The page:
This weekend sees the opening of South London Gallery‘s new space in the former Peckham Road Fire Station. Located on the opposite side of the road to the gallery’s main site, the new development was gifted to the gallery by an anonymous benefactor in 2014.

It will be primarily used for exhibitions, the first of which is ‘Knock, Knock‘, a show exploring humour in art which also spans SLG’s main space. The exhibition features work by 36 artists including high-profile names such as Sarah Lucas, Martin Creed, and Rodney Graham alongside newer artists like Hardeep Pandhal and Simeon Barclay.

The new space will also house an education and events programme, plus a communal kitchen and new archive showcasing the gallery’s 126-year history.

The extension has been designed by 6a architects, who first worked with SLG in 2010 to convert the derelict house next to the gallery into a café and gallery spaces. They also helped create the Orozco Garden, an outside sculptural work by Gabriel Orozco at the back of the main SLG building.

Spread over four floors, the new space has maintained the original layout of the Grade II listed fire station building, built in 1867, with exposed bricks in the main entrance revealing where floors and walls were once located.

Winding upwards and through the four gallery spaces, pristine white walls contrast with bare wooden flooring. It is a building with a lot of history, and the architects have successfully struck a balance between old and new.

Explaining the significance of the expansion, Simon Parris, head of programmes at South London Gallery, comments: “We’ve effectively doubled the size of the institution. In the new building are a series of more domestic spaces which means we can show work in two very different environments.

“The original gallery is quite a large space, whereas these are more intimate, which means we can show a wider variety of work.”

The new building will also house the gallery’s Post-Graduate Residency programme, a rolling six-month residency open to recent graduates that has been running since 2011.

Parris comments: “Artists receive a bursary and free studio space, with the residency culminating in an exhibition in one of the new gallery spaces. They will also have access to mentoring and an option to have a publication that accompanies their show.”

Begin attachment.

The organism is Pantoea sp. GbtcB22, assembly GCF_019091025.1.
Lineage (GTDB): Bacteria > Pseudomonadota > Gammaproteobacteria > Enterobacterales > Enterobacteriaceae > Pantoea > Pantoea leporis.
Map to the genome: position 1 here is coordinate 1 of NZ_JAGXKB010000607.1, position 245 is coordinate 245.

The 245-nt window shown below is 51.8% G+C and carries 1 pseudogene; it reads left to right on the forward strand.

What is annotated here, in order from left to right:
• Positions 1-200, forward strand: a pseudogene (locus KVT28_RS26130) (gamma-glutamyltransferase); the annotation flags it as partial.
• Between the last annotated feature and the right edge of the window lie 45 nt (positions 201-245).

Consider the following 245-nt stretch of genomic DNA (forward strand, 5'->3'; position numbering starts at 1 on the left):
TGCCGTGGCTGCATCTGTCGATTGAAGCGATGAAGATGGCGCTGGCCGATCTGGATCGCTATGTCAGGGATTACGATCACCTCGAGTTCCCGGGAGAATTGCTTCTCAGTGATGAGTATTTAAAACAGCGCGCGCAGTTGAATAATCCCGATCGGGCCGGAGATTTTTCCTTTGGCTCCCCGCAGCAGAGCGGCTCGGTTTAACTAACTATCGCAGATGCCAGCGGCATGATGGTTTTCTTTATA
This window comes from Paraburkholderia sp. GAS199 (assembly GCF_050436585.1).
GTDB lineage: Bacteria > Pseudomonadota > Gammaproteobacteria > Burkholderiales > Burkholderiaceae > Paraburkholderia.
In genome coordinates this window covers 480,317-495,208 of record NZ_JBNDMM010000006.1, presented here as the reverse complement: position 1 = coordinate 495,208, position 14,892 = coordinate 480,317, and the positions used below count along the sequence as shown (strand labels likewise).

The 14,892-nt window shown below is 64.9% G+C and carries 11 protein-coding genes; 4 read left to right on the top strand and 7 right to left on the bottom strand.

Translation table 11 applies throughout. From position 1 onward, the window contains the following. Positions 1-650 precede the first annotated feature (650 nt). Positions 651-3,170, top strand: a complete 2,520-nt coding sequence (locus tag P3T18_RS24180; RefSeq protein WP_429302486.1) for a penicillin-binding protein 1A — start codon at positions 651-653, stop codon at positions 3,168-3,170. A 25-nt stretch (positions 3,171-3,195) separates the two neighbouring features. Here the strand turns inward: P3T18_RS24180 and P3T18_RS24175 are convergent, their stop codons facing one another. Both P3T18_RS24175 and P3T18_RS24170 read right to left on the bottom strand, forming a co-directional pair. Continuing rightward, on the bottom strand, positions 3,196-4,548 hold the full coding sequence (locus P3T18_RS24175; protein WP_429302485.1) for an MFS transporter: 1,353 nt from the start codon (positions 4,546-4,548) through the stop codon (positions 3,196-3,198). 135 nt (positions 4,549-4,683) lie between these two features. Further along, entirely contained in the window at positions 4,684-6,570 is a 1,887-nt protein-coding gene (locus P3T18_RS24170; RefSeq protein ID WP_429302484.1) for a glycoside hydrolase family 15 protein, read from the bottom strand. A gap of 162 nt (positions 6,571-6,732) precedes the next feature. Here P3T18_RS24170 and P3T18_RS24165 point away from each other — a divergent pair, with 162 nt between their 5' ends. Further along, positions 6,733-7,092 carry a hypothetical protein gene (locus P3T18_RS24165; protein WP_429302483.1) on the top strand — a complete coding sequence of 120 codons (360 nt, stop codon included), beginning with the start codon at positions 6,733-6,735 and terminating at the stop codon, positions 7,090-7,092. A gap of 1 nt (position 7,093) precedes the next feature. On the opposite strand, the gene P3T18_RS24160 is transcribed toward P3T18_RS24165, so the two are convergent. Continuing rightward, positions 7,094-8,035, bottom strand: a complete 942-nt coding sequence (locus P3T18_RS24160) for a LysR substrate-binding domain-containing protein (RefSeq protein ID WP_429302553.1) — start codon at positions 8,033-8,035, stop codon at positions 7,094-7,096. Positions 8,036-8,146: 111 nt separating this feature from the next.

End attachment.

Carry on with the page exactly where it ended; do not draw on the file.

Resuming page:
The new gallery will also provide additional education space, which is designed to expand the gallery’s engagement with local residents. This will build upon existing art programmes taking place in Peckham and Camberwell.

Parris explains: “We work very closely with schools, and during any given exhibition we have classes visiting the gallery. This is often led by artists, or my colleagues that specialise in that area. They can then break out into one of the smaller spaces for workshops.”

There is also material relating to the social, architectural and cultural history of the local area. This will be available both digitally and through changing displays in a new archive gallery.

“The gallery was established in 1868 by philanthropist William Rossiter,” Parris explains. “To have it expand into London’s oldest surviving purpose-built fire station, which was originally built in 1867, is a perfect fit.”

South London Gallery’s new annexe opens with ‘Knock, Knock’, which runs 22 September – 18 November 2018.

1. South London Gallery Fire Station, exterior view, 2018. Photo: Johan Dehlin; Courtesy: 6a architects
2. South London Gallery Fire Station, interior view (entrance), 2018. Photo: Johan Dehlin; Courtesy: 6a architects
3. ‘Knock Knock’, Installation view , South London Gallery (22 September – 18 November 2018). Pictured: Campaign Volunteer (2018) by Rosemarie Trockel, Yves (2018) by Sarah Lucas, and Biological Clock 2 (1995), Call Me (1987) and Seduction (1985) by Lynn Hershman Leeson. Photo: Andy Stagg
4. South London Gallery Fire Station, interior view (attic), 2018. Photo: Johan Dehlin; Courtesy: 6a architects
5. ‘Knock Knock’, Installation view , South London Gallery (22 September – 18 November 2018).
Pictured: The Cat Stays in the Picture (2010) by Rebecca Warren, Hand Drawn (1964) by Lynn Hershman Leeson, and Untitled (2011-2015) by Amelie von Wulffen. Photo: Andy Stagg
6. South London Gallery Fire Station, interior view (gallery 1, The Bridget Riley Gallery), 2018. Photo: Johan Dehlin; Courtesy: 6a architects
7. South London Gallery Fire Station, interior View (staircase), 2018. Photo: Johan Dehlin; Courtesy: 6a architects

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